If you told me in the first quarter that the Pistons were going to force two overtimes and that it would be a result of the bench bringing the team back from 22 down, I would've smacked you in the face and called you an ugly liar.
After 12 minutes of play, the Pistons were down 15, 28-13, had more turnovers than baskets (7-5), and fewer points than Josh Smith (14-13). Brandon Knight, Greg Monroe and Kyle Singler all looked horrible, multiple turnovers each, and it felt like a repeat of April 2011, when the Hawks embarrassed us, 116-84. I was in attendance for both of these games and I was starting to wonder if I was going to break a record for largest combined margin of defeat in consecutive games attended.
But the Pistons never gave up for me, and it shockingly had nothing to do with any of the starters.
Down 12 at the end of the first half, the Pistons were ignited by an Austin Daye three that paced a 9-2 run to help the Pistons pull within five at the break. A 12-2 Hawks run at the end of the third increased Atlanta's lead to 19 heading into what felt like was going to be the final frame, but Detroit's bench again battled back.
Down by as many as 22 in the fourth, Charlie Villanueva and Will Bynum started chucking threes -- and they went in! Six of the Pistons' next seven baskets after going down 22 were Villanueva or Bynum three pointers, a part of a 20-10 Pistons run that cut the deficit to 12. Over the next three minutes, next thing you know, the Pistons were down only four with over a minute to play, as in it as ever.
After Smith missed a pair of free throws, an Andre Drummond dunk and an Austin Daye three-pointer later, the Pistons had a one-point lead with four seconds left. Unfortunately, Al Horford was fouled with 1.8 seconds left and he forced overtime by hitting the first of two free throws.
The Pistons went up four in the first overtime, but gave up the lead in the final minute. In the second overtime, a weak clear path foul on Bynum after an egregious turnover all but sealed the bench's fate in the midst of a 7-0 Hawks run. The Hawks would go on to win by that many, 126-119.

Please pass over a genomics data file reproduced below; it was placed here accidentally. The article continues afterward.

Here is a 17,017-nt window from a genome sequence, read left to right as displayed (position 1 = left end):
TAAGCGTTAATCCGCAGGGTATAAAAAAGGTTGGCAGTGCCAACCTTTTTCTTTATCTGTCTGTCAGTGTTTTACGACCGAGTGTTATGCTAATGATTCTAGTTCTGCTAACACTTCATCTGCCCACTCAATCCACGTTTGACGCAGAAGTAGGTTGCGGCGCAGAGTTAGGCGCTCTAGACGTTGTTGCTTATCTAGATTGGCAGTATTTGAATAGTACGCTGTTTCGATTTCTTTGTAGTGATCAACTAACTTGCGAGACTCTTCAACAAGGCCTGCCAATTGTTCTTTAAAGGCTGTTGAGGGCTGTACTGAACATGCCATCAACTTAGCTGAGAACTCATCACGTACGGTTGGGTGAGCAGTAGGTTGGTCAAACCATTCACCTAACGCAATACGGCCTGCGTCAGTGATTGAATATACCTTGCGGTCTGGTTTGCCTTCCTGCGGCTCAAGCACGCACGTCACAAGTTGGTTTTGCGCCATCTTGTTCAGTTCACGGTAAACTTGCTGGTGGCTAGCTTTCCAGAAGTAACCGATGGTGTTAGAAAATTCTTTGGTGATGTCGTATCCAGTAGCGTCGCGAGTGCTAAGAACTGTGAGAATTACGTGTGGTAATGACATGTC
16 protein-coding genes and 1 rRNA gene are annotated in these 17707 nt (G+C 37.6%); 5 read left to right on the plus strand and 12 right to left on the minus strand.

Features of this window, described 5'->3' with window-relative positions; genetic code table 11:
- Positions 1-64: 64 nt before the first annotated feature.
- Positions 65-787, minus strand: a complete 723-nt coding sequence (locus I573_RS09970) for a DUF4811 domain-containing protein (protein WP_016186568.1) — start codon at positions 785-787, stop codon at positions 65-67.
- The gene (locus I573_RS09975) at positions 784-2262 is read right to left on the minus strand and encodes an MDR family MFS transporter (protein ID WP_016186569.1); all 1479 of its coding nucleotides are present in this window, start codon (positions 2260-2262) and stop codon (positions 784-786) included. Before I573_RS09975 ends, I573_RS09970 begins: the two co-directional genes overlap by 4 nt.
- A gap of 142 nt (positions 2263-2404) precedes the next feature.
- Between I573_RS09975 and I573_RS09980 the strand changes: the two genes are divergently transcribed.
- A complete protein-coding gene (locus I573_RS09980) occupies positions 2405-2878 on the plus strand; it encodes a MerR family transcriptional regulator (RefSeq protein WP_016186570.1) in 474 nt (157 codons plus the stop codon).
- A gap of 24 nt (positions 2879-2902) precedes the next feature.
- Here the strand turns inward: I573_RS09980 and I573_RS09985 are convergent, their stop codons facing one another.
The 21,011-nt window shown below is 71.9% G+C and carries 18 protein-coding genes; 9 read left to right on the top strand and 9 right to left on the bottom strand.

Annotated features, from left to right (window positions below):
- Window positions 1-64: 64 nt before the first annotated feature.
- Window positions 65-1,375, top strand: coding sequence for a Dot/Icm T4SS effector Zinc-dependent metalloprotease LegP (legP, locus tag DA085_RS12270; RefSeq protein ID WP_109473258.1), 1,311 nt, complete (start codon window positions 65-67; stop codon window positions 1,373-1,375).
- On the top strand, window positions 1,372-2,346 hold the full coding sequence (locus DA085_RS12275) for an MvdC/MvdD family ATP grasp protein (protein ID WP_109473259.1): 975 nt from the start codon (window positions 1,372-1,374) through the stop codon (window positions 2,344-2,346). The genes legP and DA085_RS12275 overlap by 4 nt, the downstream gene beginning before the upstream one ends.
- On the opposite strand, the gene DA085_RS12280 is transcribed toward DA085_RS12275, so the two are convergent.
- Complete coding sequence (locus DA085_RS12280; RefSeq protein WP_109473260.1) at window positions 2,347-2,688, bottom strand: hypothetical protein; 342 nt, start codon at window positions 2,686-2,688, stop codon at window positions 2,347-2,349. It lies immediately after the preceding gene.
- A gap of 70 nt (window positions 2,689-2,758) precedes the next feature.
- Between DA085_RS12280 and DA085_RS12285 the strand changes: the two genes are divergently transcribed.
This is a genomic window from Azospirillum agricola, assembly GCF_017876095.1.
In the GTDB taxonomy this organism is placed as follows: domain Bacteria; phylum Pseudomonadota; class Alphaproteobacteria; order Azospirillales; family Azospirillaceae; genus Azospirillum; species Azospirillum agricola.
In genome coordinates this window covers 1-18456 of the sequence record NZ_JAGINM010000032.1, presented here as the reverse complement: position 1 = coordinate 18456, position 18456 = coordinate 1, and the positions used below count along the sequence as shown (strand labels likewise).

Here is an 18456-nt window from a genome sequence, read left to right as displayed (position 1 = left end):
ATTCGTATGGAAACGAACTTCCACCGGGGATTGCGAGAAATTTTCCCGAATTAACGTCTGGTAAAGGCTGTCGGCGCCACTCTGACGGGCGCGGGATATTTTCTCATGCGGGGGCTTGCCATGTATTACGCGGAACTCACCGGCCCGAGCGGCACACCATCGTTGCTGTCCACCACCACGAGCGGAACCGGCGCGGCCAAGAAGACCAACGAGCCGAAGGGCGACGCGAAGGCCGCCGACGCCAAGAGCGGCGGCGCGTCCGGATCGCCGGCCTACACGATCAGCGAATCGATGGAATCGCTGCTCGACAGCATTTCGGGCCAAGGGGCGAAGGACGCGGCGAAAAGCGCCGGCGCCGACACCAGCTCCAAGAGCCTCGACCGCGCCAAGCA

It's hard to know whether Frank's "ride or die with the bench" strategy was most apt. The bench (and Greg Monroe) was a big reason the Hawks went on an 8-0 run to end the third and pulled away (to 22 points) in the fourth quarter. Yes, they got the Pistons back in the game and forced overtimes, but at some point it had to be clear that they, as a unit, were going to run out of "it." I'm okay with Frank sticking with his bench for the most part, which scored the most points by a bench (85) since the Charlotte Hornets in 1999, but at some point I think you have to re-insert your most talented players into the game.
Andre Drummond was a beast with 16 points and 12 rebounds in two seconds over 36 minutes. He also had a block and two steals and affected several other shots. He deserved everything he got, except for that technical foul, which was weak.
For as helpful as Bynum was in getting the Pistons back in the game, I thought he was just as destructive in the overtimes. He was "I-guy'ing" it the entire 2nd overtime and I think it ultimately cost the Pistons. Vince Ellis agreed with me.
Lawrence Frank is so adorable when he's mad. Jumping up and down, harrumph'ing it up and down the sidelines. He cares - you can tell that much. But honestly, I feel like it would be hard to take him seriously if I was an NBA player any taller than 6'.
After the game I got the pleasure to meet Mark Champion and George Blaha. Here's the legend Mr. Blaha and I. His voice soothes the soul, even after a double-overtime defeat. (That's also me in the flannel in the pic above, whispering sweet-nothings into Knight's ear.)
Now, your double-overtime thoughts.